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The London Whale

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The trader known as the London Whale lost at least $6.2 billion for JPMorgan Chase & Co. in 2012. That’s a lot of money until you remember that it didn’t stop the bank from earning a record profit of $21.3 billion the same year. The pain came elsewhere: Two former traders face criminal charges, the bank admitted violating securities laws and agreed to pay fines of more than $1 billion, a U.S. Senate subcommittee wrote a scathing report and the bank’s chief executive, Jamie Dimon, took a pay cut. The London Whale case drew a bigger reaction than other missteps by banks since the 2008 financial crisis, partly because of Dimon’s previous rock-star status. More importantly, it raised two worrisome questions: What if the banks are still addicted to risk? And what if regulators haven’t gotten better at spotting that?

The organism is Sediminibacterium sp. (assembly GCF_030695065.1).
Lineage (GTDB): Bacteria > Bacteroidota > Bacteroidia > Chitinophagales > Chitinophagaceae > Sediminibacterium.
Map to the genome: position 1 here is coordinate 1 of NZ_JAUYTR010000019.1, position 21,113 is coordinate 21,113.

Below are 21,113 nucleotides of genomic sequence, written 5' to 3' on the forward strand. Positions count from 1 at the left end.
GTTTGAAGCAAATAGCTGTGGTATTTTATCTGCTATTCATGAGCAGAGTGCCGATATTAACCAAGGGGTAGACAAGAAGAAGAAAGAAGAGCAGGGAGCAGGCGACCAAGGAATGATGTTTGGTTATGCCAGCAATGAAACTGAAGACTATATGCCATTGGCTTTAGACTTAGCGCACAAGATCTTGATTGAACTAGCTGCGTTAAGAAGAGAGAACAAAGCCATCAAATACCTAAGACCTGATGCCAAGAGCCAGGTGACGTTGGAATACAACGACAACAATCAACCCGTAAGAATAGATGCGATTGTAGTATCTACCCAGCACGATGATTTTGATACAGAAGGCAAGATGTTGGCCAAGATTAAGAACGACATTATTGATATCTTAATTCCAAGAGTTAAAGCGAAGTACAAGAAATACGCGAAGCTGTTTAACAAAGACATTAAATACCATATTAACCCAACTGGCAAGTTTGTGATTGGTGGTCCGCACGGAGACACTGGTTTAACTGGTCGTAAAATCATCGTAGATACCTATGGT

Neither the Whale himself, Bruno Iksil, nor any senior managers faced criminal charges. (Iksil, who says the losses weren’t his fault, is cooperating with prosecutors.) Iksil’s former boss and a junior trader were indicted in 2013, but the charges weren’t about the trades themselves — U.S. prosecutors say the pair committed securities fraud by hiding the true extent of losses from bank management. Lawyers for both men, who remain in Europe, say they’re innocent. In April 2015, a Spanish court rejected the U.S. extradition request in the case of Iksil’s supervisor, Javier Martin-Artajo. The former head of Iksil’s division was fined $1.1 million for failing to be forthcoming with British regulators. At home, Dimon faced criticism in the Senate’s report, which said the bank misled investors and dodged regulators as losses mounted. In 2013, the bank reported the first quarterly  loss of his tenure, with results weighed down by $7.2 billion in legal costs, including a $100 million settlement with the Commodity Futures Trading Commission, which found that it had deployed a reckless trading strategy. In early 2016, the bank reached a tentative $150 million settlement of lawsuits filed by investors. Regulators faced criticism, too; the U.S. Federal Reserve’s Inspector General issued a report saying they had botched oversight of the JPMorgan unit where the losses took place.